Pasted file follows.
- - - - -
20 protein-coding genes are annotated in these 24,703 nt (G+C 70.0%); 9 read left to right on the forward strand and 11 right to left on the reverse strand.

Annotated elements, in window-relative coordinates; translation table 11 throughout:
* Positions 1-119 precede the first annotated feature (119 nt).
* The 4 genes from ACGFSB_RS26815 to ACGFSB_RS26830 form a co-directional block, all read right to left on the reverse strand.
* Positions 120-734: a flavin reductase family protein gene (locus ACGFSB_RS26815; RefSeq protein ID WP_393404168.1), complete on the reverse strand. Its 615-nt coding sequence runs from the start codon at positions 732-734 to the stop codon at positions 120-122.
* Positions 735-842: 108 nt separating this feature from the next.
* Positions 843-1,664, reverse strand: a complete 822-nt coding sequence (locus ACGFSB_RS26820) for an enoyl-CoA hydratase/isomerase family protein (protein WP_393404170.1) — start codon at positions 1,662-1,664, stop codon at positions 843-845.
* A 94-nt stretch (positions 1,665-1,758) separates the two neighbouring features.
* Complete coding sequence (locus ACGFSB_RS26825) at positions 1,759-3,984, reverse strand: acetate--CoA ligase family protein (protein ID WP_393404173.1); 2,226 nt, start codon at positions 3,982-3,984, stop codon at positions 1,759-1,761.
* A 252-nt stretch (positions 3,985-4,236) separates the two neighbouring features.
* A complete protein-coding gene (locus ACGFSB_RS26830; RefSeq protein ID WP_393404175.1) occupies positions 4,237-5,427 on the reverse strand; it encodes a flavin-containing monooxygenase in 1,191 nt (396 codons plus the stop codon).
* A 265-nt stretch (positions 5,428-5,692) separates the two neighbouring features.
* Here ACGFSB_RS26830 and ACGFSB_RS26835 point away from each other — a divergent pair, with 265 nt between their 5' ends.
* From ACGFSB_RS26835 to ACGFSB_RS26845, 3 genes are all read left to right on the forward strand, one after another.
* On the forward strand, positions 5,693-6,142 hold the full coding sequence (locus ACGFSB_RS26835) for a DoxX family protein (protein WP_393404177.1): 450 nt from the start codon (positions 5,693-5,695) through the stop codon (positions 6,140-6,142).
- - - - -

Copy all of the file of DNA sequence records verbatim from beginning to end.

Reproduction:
20 protein-coding genes are annotated in these 24,703 nt (G+C 70.0%); 9 read left to right on the forward strand and 11 right to left on the reverse strand.

Annotated elements, in window-relative coordinates; translation table 11 throughout:
* Positions 1-119 precede the first annotated feature (119 nt).
* The 4 genes from ACGFSB_RS26815 to ACGFSB_RS26830 form a co-directional block, all read right to left on the reverse strand.
* Positions 120-734: a flavin reductase family protein gene (locus ACGFSB_RS26815; RefSeq protein ID WP_393404168.1), complete on the reverse strand. Its 615-nt coding sequence runs from the start codon at positions 732-734 to the stop codon at positions 120-122.
* Positions 735-842: 108 nt separating this feature from the next.
* Positions 843-1,664, reverse strand: a complete 822-nt coding sequence (locus ACGFSB_RS26820) for an enoyl-CoA hydratase/isomerase family protein (protein WP_393404170.1) — start codon at positions 1,662-1,664, stop codon at positions 843-845.
* A 94-nt stretch (positions 1,665-1,758) separates the two neighbouring features.
* Complete coding sequence (locus ACGFSB_RS26825) at positions 1,759-3,984, reverse strand: acetate--CoA ligase family protein (protein ID WP_393404173.1); 2,226 nt, start codon at positions 3,982-3,984, stop codon at positions 1,759-1,761.
* A 252-nt stretch (positions 3,985-4,236) separates the two neighbouring features.
* A complete protein-coding gene (locus ACGFSB_RS26830; RefSeq protein ID WP_393404175.1) occupies positions 4,237-5,427 on the reverse strand; it encodes a flavin-containing monooxygenase in 1,191 nt (396 codons plus the stop codon).
* A 265-nt stretch (positions 5,428-5,692) separates the two neighbouring features.
* Here ACGFSB_RS26830 and ACGFSB_RS26835 point away from each other — a divergent pair, with 265 nt between their 5' ends.
* From ACGFSB_RS26835 to ACGFSB_RS26845, 3 genes are all read left to right on the forward strand, one after another.
* On the forward strand, positions 5,693-6,142 hold the full coding sequence (locus ACGFSB_RS26835) for a DoxX family protein (protein WP_393404177.1): 450 nt from the start codon (positions 5,693-5,695) through the stop codon (positions 6,140-6,142).